HARTFORD, Conn. — Pennsylvania Attorney General Josh Shapiro said Pennsylvania isn't joining a nationwide deal to settle lawsuits against Purdue Pharma over its role in allegedly fueling the opioid crisis. On Thursday morning, Shapiro announced a separate lawsuit saying certain members of the family that owns Purdue are "personally liable for the devastation of the opioid crisis."
OxyContin maker Purdue Pharma reached a tentative deal Wednesday with about half the states and thousands of local governments over its role in the nation’s deadly opioid epidemic, but criticism by several state attorneys general clouded prospects for an end to litigation against the company and the family that owns it, the Associated Press reported.
Shapiro is among those balking at the deal.
"This apparent settlement is a slap in the face to everyone who has had to bury a loved one due to this family’s destruction and greed. It allows the Sackler family to walk away billionaires and admit no wrongdoing," Shapiro said, referencing the family that owns the pharmaceutical giant.
"We know they targeted Pennsylvanians— especially seniors and veterans —which contributed to the crisis we are dealing with today that claims the lives of 12 Pennsylvanians a day," Shapiro said. "I won’t let them get away with the harm they inflicted on our Commonwealth. This is far from over.”
Shapiro issued the following statement Thursday morning regarding new lawsuit:
“The Sackler family seems to be concerned with only one thing – keeping their hands on the ill-gotten gains they made while pumping our Commonwealth full of OxyContin. Through our negotiations with Purdue Pharma, it became crystal clear the Sacklers have no intention of taking any ownership for engineering an epidemic that claims the lives of 12 Pennsylvanians each day. They shamelessly came into our Commonwealth and preyed on senior citizens, veterans, and those suffering from substance use disorder. The Sacklers' mission to avoid accountability and transparency stops here. The lawsuit I filed on behalf of all Pennsylvanians seeks to require this family of billionaires, who orchestrated opioids into as many doctor’s offices, pharmacies and medicine cabinets as possible, takes responsibility for the pain they caused.”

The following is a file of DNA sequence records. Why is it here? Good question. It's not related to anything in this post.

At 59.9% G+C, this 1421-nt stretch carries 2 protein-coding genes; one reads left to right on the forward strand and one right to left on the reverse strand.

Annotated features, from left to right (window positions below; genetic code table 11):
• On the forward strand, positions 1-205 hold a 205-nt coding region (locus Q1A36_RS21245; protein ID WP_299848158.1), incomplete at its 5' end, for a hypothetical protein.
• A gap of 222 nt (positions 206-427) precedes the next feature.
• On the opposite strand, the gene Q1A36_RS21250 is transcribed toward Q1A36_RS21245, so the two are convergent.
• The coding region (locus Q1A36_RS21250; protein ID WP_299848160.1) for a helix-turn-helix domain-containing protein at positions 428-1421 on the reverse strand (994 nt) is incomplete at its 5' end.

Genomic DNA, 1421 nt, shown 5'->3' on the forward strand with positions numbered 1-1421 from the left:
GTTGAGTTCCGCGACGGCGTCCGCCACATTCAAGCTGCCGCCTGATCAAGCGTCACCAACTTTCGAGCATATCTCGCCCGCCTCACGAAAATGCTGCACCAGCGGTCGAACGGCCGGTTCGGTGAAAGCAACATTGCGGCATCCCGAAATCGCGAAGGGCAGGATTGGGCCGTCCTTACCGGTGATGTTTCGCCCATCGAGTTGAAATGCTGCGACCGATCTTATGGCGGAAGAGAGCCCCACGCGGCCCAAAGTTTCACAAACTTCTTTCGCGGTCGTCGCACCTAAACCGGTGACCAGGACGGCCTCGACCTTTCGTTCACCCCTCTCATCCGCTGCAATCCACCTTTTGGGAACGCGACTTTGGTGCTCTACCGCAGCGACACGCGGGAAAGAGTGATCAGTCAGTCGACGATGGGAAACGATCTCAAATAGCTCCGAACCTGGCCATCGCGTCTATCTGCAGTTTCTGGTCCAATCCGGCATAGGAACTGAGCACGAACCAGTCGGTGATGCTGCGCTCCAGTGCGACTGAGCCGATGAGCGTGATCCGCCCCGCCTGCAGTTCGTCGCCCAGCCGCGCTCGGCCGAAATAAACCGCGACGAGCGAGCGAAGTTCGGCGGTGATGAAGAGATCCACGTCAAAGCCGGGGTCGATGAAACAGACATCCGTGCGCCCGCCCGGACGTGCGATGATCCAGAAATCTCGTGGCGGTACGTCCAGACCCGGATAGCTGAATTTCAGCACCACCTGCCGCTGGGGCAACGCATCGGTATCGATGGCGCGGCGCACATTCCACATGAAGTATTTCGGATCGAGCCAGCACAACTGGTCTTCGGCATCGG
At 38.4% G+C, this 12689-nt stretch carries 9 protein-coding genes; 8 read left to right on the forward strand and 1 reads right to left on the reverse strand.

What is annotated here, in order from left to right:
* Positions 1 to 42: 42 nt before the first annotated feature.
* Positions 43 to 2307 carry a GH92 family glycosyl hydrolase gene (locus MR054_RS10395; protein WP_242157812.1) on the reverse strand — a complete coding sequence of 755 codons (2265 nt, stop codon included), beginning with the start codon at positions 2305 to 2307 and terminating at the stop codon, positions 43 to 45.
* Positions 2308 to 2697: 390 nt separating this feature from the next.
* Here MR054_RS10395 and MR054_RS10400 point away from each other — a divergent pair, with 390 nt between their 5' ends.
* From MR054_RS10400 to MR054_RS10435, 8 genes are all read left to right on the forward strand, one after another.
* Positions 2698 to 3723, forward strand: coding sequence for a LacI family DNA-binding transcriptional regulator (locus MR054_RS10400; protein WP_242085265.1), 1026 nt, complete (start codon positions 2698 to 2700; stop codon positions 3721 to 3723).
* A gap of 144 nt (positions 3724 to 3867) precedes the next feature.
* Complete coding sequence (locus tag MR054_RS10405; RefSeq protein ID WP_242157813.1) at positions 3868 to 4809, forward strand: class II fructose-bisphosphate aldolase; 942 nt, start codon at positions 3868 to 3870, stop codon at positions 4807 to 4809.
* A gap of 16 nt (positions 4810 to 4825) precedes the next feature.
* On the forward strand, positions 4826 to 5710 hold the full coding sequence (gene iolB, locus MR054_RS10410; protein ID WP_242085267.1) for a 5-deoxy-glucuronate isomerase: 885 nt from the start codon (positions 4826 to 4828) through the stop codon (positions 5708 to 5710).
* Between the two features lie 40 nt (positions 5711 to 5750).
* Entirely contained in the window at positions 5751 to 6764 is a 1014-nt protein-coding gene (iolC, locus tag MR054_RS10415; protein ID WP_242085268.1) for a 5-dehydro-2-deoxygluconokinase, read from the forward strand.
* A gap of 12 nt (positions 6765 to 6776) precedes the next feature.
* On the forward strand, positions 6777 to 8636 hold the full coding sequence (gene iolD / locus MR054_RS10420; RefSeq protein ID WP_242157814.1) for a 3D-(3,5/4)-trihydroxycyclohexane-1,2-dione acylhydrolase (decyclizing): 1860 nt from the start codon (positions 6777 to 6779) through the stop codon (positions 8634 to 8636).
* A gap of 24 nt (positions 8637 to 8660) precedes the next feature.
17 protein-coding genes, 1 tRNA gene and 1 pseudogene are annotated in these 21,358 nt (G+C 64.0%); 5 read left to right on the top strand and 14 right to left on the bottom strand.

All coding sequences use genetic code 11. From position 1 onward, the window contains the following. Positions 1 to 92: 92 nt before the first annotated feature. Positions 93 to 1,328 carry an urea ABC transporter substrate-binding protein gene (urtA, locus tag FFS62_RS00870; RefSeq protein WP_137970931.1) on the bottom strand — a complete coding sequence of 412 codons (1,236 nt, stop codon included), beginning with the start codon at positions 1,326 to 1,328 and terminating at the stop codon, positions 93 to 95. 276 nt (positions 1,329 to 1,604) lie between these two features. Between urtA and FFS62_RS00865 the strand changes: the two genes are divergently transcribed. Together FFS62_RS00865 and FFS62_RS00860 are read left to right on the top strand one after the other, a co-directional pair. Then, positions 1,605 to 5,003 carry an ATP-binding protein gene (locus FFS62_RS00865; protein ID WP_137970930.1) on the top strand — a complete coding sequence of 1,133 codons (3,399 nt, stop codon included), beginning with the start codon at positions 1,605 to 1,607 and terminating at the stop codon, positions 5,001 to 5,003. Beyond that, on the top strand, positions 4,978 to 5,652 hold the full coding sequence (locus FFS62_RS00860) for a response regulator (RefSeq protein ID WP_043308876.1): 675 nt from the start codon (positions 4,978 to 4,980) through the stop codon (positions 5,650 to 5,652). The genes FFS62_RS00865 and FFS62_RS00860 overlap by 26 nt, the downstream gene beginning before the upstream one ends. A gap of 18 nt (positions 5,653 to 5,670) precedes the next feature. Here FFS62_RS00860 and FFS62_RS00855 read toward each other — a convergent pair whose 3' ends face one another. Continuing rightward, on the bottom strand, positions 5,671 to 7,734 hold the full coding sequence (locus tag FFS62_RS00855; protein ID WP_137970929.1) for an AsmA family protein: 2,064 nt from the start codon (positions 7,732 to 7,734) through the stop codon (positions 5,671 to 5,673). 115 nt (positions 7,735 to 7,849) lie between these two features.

The Associated Press reports that sources with direct knowledge of the talks say that Stamford, Connecticut-based Purdue will pay up to $12 billion over time and that the Sackler family will give up control of the company.
Paul Farrell, an attorney for several local governments, said in a text message that some 2,000 have agreed to a deal that has been on the table for several weeks.
Even with Wednesday’s development, roughly half the states had not signed on, and several state attorneys general vowed to continue their legal battles against the company and the Sacklers. Roughly 20 states have sued the Sacklers in state court.
Northumberland County was among the local governments who sued Purdue, filing the paperwork on June 5. The county alleges 16 counts, including fraudulent conveyances, civil conspiracy, violations of Pennsylvania's Unfair Trade Practices and Consumer Protection Law, Common Law Fraud, unjust enrichment, negligence and gross negligence, negligent misrepresentation and racketeering.
In addition to Pennsylvania, New York, Massachusetts and Connecticut are among the states refusing to accept this settlement.